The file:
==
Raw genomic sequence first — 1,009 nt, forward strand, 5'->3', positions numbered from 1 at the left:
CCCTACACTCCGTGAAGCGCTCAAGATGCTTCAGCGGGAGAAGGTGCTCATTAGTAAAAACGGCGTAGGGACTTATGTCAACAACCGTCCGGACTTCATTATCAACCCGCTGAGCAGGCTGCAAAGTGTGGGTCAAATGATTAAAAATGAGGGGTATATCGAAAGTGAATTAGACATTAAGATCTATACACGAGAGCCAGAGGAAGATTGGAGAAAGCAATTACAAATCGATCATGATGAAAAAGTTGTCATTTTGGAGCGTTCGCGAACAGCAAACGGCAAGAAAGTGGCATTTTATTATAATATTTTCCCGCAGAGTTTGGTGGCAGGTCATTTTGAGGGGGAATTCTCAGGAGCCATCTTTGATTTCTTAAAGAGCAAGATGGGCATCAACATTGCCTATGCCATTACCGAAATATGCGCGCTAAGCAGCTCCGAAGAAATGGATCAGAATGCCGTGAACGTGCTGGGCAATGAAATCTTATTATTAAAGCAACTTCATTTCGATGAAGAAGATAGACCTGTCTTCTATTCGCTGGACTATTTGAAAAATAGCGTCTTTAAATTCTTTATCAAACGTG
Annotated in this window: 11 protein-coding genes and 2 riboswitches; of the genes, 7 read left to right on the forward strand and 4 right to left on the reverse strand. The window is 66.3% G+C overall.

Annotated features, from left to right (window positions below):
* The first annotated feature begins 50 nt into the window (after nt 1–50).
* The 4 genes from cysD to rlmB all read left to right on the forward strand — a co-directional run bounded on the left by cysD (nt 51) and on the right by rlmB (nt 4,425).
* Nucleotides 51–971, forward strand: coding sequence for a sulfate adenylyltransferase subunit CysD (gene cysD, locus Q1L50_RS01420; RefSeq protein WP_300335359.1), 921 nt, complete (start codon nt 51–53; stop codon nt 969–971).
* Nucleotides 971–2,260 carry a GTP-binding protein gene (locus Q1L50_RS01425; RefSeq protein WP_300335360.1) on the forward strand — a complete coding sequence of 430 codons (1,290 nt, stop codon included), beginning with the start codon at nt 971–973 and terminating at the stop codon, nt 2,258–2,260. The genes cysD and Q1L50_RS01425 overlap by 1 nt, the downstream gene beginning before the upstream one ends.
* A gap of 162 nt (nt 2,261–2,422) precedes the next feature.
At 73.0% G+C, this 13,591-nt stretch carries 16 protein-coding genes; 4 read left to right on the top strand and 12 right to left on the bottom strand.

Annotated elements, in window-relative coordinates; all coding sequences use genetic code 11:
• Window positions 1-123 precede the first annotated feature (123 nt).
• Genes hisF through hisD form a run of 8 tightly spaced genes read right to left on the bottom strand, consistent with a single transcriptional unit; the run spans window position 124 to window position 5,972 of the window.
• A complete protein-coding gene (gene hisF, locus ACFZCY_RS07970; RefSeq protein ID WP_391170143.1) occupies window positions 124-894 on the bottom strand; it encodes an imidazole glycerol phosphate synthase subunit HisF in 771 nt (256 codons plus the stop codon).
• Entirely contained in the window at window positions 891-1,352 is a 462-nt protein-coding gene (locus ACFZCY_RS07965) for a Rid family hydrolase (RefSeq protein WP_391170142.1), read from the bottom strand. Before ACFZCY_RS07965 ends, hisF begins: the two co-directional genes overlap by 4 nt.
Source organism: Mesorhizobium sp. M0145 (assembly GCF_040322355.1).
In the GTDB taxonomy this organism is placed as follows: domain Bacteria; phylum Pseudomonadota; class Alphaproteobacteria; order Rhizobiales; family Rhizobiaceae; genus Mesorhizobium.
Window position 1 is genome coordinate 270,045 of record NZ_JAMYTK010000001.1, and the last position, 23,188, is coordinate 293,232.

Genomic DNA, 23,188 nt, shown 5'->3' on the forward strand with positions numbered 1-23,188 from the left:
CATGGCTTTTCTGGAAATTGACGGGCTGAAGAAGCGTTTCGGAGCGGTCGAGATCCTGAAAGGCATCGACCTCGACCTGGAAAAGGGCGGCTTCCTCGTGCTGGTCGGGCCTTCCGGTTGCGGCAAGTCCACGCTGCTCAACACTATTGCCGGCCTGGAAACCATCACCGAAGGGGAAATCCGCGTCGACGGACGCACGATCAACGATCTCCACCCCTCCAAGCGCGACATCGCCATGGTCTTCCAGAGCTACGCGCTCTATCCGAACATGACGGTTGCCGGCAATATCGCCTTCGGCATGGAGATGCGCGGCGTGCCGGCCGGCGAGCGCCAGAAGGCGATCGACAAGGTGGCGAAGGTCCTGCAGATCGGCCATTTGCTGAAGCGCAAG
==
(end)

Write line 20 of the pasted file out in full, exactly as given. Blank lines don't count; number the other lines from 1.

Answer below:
CATGGCTTTTCTGGAAATTGACGGGCTGAAGAAGCGTTTCGGAGCGGTCGAGATCCTGAAAGGCATCGACCTCGACCTGGAAAAGGGCGGCTTCCTCGTGCTGGTCGGGCCTTCCGGTTGCGGCAAGTCCACGCTGCTCAACACTATTGCCGGCCTGGAAACCATCACCGAAGGGGAAATCCGCGTCGACGGACGCACGATCAACGATCTCCACCCCTCCAAGCGCGACATCGCCATGGTCTTCCAGAGCTACGCGCTCTATCCGAACATGACGGTTGCCGGCAATATCGCCTTCGGCATGGAGATGCGCGGCGTGCCGGCCGGCGAGCGCCAGAAGGCGATCGACAAGGTGGCGAAGGTCCTGCAGATCGGCCATTTGCTGAAGCGCAAG